Ah, dandelions! And plantains, those broad-leaf green weeds that spring up everywhere they shouldn’t be. Not to mention stinging nettles, our landscape’s very own answer to the Portuguese man-of-war. Three good reasons to be glad that lawn care season is behind us for a while, right?
Not if you’re Matthew Alfs. Where the average person sees garden weeds, Lauderdale resident Alfs finds nutritional and medicinal possibilities. A clinical herbalist in private practice in Roseville, Alfs has just brought out a new edition of his book, Edible and Medicinal Wild Plants of the Midwest (Revised Edition, Old Theology Book House, 2013). In it, he offers practical advice (and beautiful color photos) to help you recognize and use the plants that most of us ignore or overlook.
Take the plantain, for example. Alfs calls it the weed you encounter “around the driveway or on the way to the garbage can.” A weed to be sure, but it’s also a remedy hiding in plain sight, according to Alfs, who devotes nearly 10 pages to describing its curative powers for everything from oral abscesses to mosquito bites.
Then there are dandelions. They could be just the thing to undo the damage from an overly enthusiastic night on the town. Did you party a little too hard on Saturday night? Drag yourself out to the front lawn on Sunday morning and harvest a few dandelions. You can use them in salad or steam them to taste. Either way, your liver will thank you.
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As for stinging nettles, Alfs waxes positively rhapsodic. “They’re the most nutritious food on the planet,” he says. “High in vitamin D, and did you know they are 42 percent protein?” Alfs says he eats more nettles than any other edible wild plant. A quick five-minute simmer removes the sting, and then “they’re better than spinach.” Just don’t forget your gloves when you harvest them. Alfs, a self-described “outdoor person” who estimates that he’s spent “a third of my life in the wilderness,” is never happier than when he has the time to go out and gather herbs. “I know every field and vacant lot in the Twin Cities,” he says, although the demands of running a busy clinical practice force him to prescribe mostly commercially obtained plant substances to his clients.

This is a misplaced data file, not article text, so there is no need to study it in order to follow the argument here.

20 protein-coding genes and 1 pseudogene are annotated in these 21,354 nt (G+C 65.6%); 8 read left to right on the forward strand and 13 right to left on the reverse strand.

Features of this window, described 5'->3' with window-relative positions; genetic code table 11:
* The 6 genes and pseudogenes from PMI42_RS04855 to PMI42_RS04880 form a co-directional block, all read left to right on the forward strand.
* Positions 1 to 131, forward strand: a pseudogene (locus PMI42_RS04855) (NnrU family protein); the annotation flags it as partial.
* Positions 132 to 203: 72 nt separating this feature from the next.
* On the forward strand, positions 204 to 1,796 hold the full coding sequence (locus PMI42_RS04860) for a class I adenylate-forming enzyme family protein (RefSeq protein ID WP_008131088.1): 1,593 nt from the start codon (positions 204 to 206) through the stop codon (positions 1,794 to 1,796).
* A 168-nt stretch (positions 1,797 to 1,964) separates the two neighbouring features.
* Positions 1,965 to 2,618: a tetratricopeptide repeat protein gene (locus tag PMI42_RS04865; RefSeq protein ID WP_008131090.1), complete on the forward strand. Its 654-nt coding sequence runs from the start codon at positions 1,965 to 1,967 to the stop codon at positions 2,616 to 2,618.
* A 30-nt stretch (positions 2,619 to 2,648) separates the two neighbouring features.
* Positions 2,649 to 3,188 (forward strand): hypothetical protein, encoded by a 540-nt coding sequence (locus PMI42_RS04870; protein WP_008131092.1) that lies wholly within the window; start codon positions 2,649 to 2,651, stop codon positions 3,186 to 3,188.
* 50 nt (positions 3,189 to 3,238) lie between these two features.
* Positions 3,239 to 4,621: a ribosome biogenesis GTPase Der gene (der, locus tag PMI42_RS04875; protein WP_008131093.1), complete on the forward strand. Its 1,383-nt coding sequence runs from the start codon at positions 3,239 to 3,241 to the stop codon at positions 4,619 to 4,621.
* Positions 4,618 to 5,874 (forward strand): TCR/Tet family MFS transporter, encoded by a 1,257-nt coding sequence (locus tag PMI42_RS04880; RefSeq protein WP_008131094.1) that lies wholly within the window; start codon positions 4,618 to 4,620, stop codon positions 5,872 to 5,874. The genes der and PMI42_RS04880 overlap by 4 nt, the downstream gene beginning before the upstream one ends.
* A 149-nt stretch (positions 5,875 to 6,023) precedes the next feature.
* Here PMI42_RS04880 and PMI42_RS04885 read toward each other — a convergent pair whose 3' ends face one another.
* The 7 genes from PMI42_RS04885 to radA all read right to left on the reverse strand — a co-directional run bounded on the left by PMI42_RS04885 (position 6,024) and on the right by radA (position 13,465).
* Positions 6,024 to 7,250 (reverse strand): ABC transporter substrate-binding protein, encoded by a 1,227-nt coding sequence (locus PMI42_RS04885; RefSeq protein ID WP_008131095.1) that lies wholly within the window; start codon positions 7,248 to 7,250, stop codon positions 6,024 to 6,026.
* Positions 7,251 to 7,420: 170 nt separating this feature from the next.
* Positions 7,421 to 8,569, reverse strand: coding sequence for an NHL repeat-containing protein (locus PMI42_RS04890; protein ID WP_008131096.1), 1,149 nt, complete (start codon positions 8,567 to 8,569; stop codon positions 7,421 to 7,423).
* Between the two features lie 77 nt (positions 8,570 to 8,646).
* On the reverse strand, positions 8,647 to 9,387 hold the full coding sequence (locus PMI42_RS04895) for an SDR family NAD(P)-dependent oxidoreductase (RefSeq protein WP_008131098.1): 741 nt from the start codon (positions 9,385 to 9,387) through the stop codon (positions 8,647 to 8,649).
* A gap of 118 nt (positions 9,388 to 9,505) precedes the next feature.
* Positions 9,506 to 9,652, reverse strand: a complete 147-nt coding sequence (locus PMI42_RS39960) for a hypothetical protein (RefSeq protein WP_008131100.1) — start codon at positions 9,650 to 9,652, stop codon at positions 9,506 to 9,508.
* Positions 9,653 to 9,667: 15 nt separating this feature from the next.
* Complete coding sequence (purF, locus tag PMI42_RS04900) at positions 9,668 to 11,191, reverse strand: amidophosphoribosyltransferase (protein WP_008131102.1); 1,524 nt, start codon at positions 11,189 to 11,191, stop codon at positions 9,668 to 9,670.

Surprisingly, it wasn’t so much his love for the outdoors as an inconsolable baby that showed Alfs the path to his life’s work. He’s now 56, but in the late 1970s Alfs and his wife were the parents of a colicky infant son.
“We had tried everything,” he recalls, but relief didn’t arrive until one evening when the family was visiting friends. The baby was so fussy that Alfs and his wife almost packed up and departed for home. At the last minute, their friends made an unusual suggestion.
“Catnip tea,” reports Alfs. “They grew it in the backyard.” They put a little in the baby’s bottle, and the effect on their son was immediate and dramatic.
“He immediately calmed down,” says Alfs, recalling that the effect on his wife and himself may have been even more dramatic. “The whole incident made a powerful impression.”
A year later, Alfs found lasting relief from a duodenal ulcer in an herbal preparation recommended by a local pharmacist. He had been interested in edible wild plants since his rural boyhood, but now he had found a calling. Over the next few years, Alfs attended an herbal college in Canada and later did advanced work in Chinese herbal medicine. He’s been a practicing herbal clinician since the late 1990s.
Alfs describes his work as “complementary medicine” and adds that he never encourages his clients to discontinue or forego standard medical treatment. “Some alternative practitioners think of medical doctors as the enemy,” he says. “I think of them as colleagues.”
Judy Woodward is a reference librarian with Ramsey County Libraries and a regular contributor to the Park Bugle.